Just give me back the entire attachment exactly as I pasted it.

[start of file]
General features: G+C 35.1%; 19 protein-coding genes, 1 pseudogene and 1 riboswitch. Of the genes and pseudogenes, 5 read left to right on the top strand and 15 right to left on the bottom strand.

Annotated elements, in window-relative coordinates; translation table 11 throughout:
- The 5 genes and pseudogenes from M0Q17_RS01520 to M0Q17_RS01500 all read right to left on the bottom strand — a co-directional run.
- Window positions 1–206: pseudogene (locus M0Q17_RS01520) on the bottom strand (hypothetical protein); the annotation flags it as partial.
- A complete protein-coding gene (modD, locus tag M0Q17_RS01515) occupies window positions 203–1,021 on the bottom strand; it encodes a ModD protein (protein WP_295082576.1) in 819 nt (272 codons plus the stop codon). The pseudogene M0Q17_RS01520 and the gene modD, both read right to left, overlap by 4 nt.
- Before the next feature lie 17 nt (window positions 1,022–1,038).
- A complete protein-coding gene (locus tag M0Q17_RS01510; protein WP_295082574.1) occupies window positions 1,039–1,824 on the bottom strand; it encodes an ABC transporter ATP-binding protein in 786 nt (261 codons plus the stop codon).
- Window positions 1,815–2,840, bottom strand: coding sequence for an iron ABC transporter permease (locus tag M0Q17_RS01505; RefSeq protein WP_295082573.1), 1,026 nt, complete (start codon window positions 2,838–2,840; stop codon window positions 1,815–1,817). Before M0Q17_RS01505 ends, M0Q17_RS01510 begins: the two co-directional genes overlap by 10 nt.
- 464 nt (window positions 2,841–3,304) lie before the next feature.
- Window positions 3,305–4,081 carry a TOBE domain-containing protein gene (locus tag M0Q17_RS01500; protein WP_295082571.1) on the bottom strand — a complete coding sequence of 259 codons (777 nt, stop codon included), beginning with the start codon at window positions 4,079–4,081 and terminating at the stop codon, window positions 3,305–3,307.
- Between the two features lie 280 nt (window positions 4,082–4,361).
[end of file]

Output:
General features: G+C 35.1%; 19 protein-coding genes, 1 pseudogene and 1 riboswitch. Of the genes and pseudogenes, 5 read left to right on the top strand and 15 right to left on the bottom strand.

Annotated elements, in window-relative coordinates; translation table 11 throughout:
- The 5 genes and pseudogenes from M0Q17_RS01520 to M0Q17_RS01500 all read right to left on the bottom strand — a co-directional run.
- Window positions 1–206: pseudogene (locus M0Q17_RS01520) on the bottom strand (hypothetical protein); the annotation flags it as partial.
- A complete protein-coding gene (modD, locus tag M0Q17_RS01515) occupies window positions 203–1,021 on the bottom strand; it encodes a ModD protein (protein WP_295082576.1) in 819 nt (272 codons plus the stop codon). The pseudogene M0Q17_RS01520 and the gene modD, both read right to left, overlap by 4 nt.
- Before the next feature lie 17 nt (window positions 1,022–1,038).
- A complete protein-coding gene (locus tag M0Q17_RS01510; protein WP_295082574.1) occupies window positions 1,039–1,824 on the bottom strand; it encodes an ABC transporter ATP-binding protein in 786 nt (261 codons plus the stop codon).
- Window positions 1,815–2,840, bottom strand: coding sequence for an iron ABC transporter permease (locus tag M0Q17_RS01505; RefSeq protein WP_295082573.1), 1,026 nt, complete (start codon window positions 2,838–2,840; stop codon window positions 1,815–1,817). Before M0Q17_RS01505 ends, M0Q17_RS01510 begins: the two co-directional genes overlap by 10 nt.
- 464 nt (window positions 2,841–3,304) lie before the next feature.
- Window positions 3,305–4,081 carry a TOBE domain-containing protein gene (locus tag M0Q17_RS01500; protein WP_295082571.1) on the bottom strand — a complete coding sequence of 259 codons (777 nt, stop codon included), beginning with the start codon at window positions 4,079–4,081 and terminating at the stop codon, window positions 3,305–3,307.
- Between the two features lie 280 nt (window positions 4,082–4,361).